People do things out of motivation created by either some internal force we are fighting within us or by an external force on the outside, such as global politics for example, or both. An “internal force “could be a nagging guilt over something that happened in the past or maybe a chronic obsession which a forbidden love. An external force could be a financial one or perhaps criminal or sociological having to do with society’s injustices.
In Victor Hugo’s “Les Miserables” the protagonist Jean Valjean is motivated to feed his family but must fight obstacles involving social and political forces working against him, subsequently throwing him deeper into poverty as he also must hide from Inspector Javert as he fights to be free.
In order to grab the reader’s interest and maintain it through the rest of the story, the writer must create high stakes: a personal goal for the protagonist to pursue ( physical survival, a love interest, political power) while fighting for something of value he is threatened to lose ( his life or life of a loved one).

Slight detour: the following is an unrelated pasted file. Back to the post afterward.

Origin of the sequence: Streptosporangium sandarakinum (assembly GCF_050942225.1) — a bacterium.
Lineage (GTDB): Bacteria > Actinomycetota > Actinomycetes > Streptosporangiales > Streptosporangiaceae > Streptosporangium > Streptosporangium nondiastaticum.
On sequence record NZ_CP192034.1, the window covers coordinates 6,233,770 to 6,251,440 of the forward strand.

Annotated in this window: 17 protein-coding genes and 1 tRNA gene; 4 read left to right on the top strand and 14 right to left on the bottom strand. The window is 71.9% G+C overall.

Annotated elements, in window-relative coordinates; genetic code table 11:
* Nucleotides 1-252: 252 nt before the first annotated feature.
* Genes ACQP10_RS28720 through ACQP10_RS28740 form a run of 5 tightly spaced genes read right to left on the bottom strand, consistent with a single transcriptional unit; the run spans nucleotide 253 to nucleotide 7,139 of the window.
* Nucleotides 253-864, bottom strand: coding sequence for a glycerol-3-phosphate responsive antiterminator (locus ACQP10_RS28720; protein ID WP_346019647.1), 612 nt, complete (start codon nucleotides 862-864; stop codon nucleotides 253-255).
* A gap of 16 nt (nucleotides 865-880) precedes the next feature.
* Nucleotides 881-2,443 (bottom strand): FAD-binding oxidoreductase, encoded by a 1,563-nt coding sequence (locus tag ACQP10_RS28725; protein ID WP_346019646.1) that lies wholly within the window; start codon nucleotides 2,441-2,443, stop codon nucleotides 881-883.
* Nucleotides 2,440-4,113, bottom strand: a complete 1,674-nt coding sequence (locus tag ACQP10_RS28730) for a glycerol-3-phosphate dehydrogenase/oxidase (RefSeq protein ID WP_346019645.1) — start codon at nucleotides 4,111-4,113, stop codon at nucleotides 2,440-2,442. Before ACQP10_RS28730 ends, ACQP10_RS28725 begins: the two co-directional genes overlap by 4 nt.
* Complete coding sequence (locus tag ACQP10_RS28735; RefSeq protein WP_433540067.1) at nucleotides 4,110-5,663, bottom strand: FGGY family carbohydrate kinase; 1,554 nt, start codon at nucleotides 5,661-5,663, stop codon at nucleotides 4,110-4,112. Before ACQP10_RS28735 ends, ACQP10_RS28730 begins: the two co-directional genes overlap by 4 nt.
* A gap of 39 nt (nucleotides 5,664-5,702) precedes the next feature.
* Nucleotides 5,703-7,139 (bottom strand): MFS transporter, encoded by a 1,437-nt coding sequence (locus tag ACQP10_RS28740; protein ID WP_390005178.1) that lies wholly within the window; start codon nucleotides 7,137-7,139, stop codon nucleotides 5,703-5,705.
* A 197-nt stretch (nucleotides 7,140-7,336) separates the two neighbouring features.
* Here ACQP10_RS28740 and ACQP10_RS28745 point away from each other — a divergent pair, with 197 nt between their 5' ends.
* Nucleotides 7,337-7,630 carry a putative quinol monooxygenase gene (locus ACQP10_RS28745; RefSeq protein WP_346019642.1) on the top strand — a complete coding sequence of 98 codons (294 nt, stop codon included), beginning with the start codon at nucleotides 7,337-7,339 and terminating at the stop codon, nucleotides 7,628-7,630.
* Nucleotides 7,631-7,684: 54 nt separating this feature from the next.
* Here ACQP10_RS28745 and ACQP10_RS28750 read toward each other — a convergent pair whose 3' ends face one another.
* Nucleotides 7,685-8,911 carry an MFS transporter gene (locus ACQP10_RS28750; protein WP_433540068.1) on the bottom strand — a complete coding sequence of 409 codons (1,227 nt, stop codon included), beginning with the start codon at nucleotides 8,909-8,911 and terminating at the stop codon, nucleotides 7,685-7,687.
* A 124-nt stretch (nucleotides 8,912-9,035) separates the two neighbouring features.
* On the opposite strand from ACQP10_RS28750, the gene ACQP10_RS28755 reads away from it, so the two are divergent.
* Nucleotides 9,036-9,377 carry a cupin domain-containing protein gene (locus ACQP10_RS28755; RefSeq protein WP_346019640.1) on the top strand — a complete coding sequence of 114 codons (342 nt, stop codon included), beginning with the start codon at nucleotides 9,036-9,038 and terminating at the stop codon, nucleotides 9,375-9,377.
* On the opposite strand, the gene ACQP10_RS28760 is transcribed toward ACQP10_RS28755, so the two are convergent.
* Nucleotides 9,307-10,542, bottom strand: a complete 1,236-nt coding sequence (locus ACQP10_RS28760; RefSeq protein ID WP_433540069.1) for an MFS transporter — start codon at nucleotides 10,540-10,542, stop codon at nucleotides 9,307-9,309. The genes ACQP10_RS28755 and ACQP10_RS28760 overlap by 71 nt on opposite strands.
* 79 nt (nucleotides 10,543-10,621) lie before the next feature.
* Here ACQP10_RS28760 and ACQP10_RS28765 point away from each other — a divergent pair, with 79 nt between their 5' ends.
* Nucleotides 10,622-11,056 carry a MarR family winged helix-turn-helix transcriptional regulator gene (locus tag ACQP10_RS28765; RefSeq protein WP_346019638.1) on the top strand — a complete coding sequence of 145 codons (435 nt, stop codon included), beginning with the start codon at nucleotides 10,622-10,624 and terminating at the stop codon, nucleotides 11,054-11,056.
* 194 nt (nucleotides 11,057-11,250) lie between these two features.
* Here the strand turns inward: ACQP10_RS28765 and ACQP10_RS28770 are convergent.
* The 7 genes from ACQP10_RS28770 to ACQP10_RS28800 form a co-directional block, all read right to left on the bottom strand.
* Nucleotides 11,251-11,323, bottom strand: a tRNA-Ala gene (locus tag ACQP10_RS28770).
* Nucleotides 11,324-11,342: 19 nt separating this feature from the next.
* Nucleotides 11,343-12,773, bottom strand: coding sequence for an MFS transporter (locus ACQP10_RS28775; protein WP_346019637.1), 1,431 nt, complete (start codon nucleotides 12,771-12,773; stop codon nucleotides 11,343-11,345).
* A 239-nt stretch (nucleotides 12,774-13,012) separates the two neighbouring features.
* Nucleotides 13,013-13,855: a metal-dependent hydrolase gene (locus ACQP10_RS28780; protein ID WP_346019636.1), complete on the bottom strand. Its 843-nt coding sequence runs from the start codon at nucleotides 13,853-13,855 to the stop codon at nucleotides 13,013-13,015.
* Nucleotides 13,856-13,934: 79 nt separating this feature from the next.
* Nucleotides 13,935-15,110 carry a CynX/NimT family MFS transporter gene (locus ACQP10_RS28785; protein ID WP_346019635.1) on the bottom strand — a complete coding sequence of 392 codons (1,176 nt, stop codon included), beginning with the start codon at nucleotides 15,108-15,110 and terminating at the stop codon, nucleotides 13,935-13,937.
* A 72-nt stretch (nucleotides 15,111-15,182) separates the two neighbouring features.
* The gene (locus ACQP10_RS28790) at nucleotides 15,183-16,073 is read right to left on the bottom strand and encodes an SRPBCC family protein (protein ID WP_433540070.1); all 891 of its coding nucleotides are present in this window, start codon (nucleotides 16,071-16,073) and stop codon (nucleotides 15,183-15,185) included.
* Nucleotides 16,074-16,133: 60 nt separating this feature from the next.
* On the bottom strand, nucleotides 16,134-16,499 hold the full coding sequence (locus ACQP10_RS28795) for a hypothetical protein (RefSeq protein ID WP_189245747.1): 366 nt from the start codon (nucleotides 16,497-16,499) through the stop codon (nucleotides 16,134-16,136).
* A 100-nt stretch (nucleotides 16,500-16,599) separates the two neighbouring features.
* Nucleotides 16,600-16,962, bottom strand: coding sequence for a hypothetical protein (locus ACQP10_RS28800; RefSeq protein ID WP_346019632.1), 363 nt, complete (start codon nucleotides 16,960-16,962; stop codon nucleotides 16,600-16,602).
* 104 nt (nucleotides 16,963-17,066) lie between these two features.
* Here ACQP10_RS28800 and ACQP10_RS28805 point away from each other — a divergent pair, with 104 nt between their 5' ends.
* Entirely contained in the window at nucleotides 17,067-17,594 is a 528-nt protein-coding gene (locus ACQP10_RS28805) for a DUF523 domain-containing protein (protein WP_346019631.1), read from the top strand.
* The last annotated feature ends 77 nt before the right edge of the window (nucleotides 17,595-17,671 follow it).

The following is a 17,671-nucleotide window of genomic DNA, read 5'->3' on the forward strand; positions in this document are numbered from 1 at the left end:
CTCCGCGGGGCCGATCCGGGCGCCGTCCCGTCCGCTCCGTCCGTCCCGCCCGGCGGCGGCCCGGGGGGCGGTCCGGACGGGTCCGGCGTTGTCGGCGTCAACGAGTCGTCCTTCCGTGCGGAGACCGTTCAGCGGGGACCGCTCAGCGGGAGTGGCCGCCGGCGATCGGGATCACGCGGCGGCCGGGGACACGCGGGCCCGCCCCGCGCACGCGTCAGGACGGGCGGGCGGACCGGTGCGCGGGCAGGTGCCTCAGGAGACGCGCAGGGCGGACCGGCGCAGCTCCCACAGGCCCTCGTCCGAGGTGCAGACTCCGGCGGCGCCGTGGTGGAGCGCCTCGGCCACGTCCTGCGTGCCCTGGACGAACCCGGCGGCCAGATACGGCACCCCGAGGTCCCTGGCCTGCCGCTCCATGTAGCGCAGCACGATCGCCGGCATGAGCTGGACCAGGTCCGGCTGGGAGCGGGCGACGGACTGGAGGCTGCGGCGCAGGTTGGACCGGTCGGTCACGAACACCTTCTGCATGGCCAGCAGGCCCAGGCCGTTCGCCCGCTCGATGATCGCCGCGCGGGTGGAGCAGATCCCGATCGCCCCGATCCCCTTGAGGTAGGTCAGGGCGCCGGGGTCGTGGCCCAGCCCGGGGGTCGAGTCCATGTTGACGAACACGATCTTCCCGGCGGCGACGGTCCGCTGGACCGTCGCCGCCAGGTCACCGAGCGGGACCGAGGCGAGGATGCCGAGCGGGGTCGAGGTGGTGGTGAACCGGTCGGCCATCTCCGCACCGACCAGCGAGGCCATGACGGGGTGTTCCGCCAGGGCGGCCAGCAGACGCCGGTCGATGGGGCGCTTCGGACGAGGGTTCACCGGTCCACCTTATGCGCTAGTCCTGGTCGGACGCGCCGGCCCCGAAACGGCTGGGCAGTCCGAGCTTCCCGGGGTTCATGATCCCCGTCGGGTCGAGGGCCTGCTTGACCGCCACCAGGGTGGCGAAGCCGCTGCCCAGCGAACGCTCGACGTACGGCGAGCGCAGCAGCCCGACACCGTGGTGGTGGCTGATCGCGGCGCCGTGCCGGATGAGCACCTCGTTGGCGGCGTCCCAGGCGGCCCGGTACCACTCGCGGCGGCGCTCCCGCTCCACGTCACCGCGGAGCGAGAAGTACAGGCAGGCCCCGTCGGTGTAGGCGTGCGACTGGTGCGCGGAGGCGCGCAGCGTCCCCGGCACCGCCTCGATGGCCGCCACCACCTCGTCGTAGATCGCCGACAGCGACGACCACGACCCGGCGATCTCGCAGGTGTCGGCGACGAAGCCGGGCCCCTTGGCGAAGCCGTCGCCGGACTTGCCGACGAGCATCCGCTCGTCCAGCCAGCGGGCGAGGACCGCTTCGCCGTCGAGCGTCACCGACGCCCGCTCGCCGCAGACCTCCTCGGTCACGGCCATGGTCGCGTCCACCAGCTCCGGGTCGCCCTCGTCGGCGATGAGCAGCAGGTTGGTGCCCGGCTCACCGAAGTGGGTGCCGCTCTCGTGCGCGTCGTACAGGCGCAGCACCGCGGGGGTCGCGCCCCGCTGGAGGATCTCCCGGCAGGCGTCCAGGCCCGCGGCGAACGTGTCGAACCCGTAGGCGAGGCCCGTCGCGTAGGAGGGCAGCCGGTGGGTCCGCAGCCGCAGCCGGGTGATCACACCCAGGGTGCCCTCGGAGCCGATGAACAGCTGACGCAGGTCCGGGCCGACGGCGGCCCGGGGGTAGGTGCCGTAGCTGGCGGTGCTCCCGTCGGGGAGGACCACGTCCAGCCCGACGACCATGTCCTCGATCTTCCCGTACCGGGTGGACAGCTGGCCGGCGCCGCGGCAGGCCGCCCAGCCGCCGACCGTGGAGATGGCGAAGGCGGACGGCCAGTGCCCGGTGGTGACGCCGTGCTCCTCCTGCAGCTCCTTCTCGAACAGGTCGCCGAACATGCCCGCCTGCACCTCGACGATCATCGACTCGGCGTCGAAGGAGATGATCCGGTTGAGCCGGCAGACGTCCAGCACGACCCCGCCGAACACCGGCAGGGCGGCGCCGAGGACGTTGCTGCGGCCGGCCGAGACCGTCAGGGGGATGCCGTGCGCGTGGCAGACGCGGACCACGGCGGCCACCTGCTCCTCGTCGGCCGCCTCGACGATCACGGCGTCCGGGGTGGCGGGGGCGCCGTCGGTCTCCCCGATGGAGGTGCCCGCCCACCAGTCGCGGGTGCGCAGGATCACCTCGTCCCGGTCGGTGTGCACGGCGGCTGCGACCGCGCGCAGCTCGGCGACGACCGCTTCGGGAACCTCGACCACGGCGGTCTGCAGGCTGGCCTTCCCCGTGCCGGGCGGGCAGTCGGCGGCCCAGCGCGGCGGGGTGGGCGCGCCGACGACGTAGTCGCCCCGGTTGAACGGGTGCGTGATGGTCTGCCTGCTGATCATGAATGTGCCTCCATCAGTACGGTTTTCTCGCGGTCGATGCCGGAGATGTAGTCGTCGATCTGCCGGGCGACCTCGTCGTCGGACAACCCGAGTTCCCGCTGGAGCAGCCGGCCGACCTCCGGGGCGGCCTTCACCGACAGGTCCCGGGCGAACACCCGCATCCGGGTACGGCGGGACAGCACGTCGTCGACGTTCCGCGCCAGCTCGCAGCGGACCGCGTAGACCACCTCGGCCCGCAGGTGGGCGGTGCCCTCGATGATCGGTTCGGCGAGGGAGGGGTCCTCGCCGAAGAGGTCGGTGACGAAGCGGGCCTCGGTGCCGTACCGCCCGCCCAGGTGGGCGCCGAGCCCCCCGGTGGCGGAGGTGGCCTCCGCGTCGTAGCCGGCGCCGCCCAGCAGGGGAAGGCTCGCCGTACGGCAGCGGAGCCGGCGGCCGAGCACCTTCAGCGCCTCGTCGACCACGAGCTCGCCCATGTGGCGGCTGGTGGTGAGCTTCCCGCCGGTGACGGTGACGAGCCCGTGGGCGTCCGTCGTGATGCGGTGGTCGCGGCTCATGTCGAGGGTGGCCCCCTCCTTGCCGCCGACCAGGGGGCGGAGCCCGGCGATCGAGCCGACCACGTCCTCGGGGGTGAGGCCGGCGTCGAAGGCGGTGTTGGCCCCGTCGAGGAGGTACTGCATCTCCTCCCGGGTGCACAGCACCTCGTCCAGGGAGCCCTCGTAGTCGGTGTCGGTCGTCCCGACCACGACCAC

As a reader, I become most affected by stories that involve characters who enlighten society on a broad scale, perhaps teaching us how to be human or how to tolorate those who are different, while engaging us in their personal dramas.
How often do we hear stories in the news involving people we do not personally know, yet we feel touched by their pain or on the other hand, we are awed by their success. Becoming most affected when we observe people face life threatening obstacles, suffer tragic loss or acheive life time goals- despite the relentless threats they may have faced, we are drawn in; discouraged, saddened or enraptured, excited.. somehow emotionally stirred, softened or swayed.
Keeping the protagonists wanting, needing, hoping for something, willing to do whatever it takes to achieve it, will hook the reader just as real life hooks the rest of us standing just outside the perimeters, hopeful to cheer our man on to success, despite the highest stakes.